Qtopia: Creating safe spaces for queer people in the metaverse

He's creating a safe space for queer people in the metaverse. Brut spoke to Joshua Zeke Thomas, one of the partners of Qtopia: the first metaverse by and for the LGBTQ+ community.

“Qtopia is a safe place”

Joshua “Zeke” Thomas, DJ and activist, is creating a safe haven for queer people in the metaverse, which has been criticized for incidents of hate speech against minorities. Thomas is one of the partners of Qtopia: the first metaverse created by and for the LGBTQ+ community. “You can be wherever you want, whoever you want. Let yourself escape. Let that part of you be able to express whatever it is you want to get out at the time. As queer people, we need safe spaces. And Qtopia is a safe place”, says Thomas. 

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Through initiatives like Qtopia, the metaverse can help uplift marginalized communities and create safe havens for queer people where they feel empowered in their identity. “I believe the goals of Qtopia are to make a queer space that is inviting to anybody who enjoys Web3 and future thought. To make a safe space for people to come, and interact with, and express their ideas, and play music and build things”, explains Thomas. “The Web3 space is forward-thinking. The blockchain is forward-thinking. Cryptocurrency is forward-thinking. Everything's a disruptor. I love to be a disruptor as well. Learning and constantly striving to learn, that's what brought me into this.”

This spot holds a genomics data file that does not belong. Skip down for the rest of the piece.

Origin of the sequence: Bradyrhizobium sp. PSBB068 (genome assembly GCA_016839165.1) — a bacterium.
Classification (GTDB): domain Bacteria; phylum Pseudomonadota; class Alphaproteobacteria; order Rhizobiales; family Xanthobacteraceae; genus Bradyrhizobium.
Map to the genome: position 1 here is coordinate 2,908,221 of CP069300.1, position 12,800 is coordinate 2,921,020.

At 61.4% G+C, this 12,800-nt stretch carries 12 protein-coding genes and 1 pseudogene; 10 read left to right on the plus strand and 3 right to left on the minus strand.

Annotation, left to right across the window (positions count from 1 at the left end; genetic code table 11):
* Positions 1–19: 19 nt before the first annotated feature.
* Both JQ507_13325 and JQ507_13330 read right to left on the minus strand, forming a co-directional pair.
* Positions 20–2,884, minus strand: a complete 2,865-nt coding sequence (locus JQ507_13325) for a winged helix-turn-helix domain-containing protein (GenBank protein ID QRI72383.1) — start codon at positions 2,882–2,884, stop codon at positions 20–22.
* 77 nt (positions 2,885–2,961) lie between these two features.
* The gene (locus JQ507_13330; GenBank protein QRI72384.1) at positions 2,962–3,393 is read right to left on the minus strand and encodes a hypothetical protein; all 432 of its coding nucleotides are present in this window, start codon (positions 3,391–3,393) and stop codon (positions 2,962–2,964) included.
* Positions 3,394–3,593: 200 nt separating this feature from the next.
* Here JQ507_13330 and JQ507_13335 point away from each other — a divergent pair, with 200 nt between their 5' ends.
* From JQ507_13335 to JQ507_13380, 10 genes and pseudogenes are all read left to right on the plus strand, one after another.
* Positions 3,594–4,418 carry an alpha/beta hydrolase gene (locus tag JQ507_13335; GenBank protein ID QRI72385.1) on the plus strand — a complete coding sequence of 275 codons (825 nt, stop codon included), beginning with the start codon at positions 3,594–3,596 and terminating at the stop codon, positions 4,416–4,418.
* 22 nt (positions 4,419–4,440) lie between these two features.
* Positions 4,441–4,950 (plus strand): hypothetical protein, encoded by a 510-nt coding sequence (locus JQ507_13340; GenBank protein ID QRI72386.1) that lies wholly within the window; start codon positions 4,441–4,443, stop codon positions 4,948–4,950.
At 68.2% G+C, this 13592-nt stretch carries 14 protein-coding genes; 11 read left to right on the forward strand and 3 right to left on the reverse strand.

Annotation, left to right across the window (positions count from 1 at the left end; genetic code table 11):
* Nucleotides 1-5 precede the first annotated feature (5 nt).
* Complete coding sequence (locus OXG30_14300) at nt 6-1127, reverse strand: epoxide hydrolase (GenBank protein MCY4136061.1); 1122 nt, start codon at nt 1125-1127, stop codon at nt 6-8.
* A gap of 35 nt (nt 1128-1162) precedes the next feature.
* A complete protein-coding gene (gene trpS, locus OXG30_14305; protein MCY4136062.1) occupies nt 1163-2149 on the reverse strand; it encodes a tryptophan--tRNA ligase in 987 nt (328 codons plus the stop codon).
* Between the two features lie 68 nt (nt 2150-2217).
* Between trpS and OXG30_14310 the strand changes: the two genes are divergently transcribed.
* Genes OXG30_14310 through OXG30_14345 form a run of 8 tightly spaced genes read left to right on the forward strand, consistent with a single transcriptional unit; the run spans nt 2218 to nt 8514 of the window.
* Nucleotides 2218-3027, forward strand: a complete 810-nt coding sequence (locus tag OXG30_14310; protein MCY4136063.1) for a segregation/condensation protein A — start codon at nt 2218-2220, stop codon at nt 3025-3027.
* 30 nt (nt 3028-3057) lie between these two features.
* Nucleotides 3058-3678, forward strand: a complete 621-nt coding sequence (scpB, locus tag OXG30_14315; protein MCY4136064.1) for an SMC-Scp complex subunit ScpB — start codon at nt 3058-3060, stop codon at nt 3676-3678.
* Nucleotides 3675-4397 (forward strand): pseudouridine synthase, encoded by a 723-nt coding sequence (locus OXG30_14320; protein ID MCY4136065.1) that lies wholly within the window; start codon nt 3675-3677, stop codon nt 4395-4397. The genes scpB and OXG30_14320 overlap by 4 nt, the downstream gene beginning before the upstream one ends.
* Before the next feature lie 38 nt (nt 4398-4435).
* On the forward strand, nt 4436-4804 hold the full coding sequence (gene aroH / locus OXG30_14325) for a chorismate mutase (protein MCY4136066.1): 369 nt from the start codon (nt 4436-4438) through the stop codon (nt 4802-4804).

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“That's what I'm here for right now. To lead”

This is not the first time Thomas has used his platform to empower others. As a sexual assault survivor, he is the first male spokesman of the National Sexual Violence Resource Center. “I was sexually assaulted at 12 and raped at 27. I don't like to call myself a victim. I am definitely a survivor. I survived and I persevered. And I've continued to grow. I very intentionally am in therapy two times a week. If I live in that past, I can feel it. If I live in the future, I worry. I get anxiety. But if I stay present, and I do take deep, intentional breaths because they slow me down… if I stay present, I can handle it”, says Thomas.

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Thomas says empowering other survivors helped him heal from his trauma. “I didn't realize that my DMs would be filled with other survivors or people relating to me. I knew I had to speak up for others. so that many more people could potentially heal from my story, or potentially avoid my story. That's what I'm here for right now. To lead”.

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